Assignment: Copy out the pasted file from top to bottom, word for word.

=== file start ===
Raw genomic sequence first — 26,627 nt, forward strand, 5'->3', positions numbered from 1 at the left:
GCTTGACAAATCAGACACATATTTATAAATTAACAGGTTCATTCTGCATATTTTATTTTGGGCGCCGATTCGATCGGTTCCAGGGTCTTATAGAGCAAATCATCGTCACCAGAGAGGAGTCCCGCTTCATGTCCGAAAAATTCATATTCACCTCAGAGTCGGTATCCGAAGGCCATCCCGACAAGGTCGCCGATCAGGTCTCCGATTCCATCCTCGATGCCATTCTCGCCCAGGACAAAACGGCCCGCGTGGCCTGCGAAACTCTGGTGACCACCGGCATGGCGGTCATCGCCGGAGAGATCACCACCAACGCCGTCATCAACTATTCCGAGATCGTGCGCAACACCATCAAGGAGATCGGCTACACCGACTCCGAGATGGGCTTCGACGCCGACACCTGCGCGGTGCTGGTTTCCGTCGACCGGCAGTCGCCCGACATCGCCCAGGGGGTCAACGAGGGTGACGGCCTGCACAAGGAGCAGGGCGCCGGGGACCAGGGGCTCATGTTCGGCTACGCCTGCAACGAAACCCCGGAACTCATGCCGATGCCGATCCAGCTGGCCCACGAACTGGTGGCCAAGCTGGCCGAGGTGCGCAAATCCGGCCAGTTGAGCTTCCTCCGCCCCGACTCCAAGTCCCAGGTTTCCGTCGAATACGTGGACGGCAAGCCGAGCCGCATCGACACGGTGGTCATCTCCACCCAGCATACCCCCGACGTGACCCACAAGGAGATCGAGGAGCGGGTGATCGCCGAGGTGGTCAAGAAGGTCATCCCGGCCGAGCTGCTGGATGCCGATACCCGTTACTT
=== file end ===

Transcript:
Raw genomic sequence first — 26,627 nt, forward strand, 5'->3', positions numbered from 1 at the left:
GCTTGACAAATCAGACACATATTTATAAATTAACAGGTTCATTCTGCATATTTTATTTTGGGCGCCGATTCGATCGGTTCCAGGGTCTTATAGAGCAAATCATCGTCACCAGAGAGGAGTCCCGCTTCATGTCCGAAAAATTCATATTCACCTCAGAGTCGGTATCCGAAGGCCATCCCGACAAGGTCGCCGATCAGGTCTCCGATTCCATCCTCGATGCCATTCTCGCCCAGGACAAAACGGCCCGCGTGGCCTGCGAAACTCTGGTGACCACCGGCATGGCGGTCATCGCCGGAGAGATCACCACCAACGCCGTCATCAACTATTCCGAGATCGTGCGCAACACCATCAAGGAGATCGGCTACACCGACTCCGAGATGGGCTTCGACGCCGACACCTGCGCGGTGCTGGTTTCCGTCGACCGGCAGTCGCCCGACATCGCCCAGGGGGTCAACGAGGGTGACGGCCTGCACAAGGAGCAGGGCGCCGGGGACCAGGGGCTCATGTTCGGCTACGCCTGCAACGAAACCCCGGAACTCATGCCGATGCCGATCCAGCTGGCCCACGAACTGGTGGCCAAGCTGGCCGAGGTGCGCAAATCCGGCCAGTTGAGCTTCCTCCGCCCCGACTCCAAGTCCCAGGTTTCCGTCGAATACGTGGACGGCAAGCCGAGCCGCATCGACACGGTGGTCATCTCCACCCAGCATACCCCCGACGTGACCCACAAGGAGATCGAGGAGCGGGTGATCGCCGAGGTGGTCAAGAAGGTCATCCCGGCCGAGCTGCTGGATGCCGATACCCGTTACTT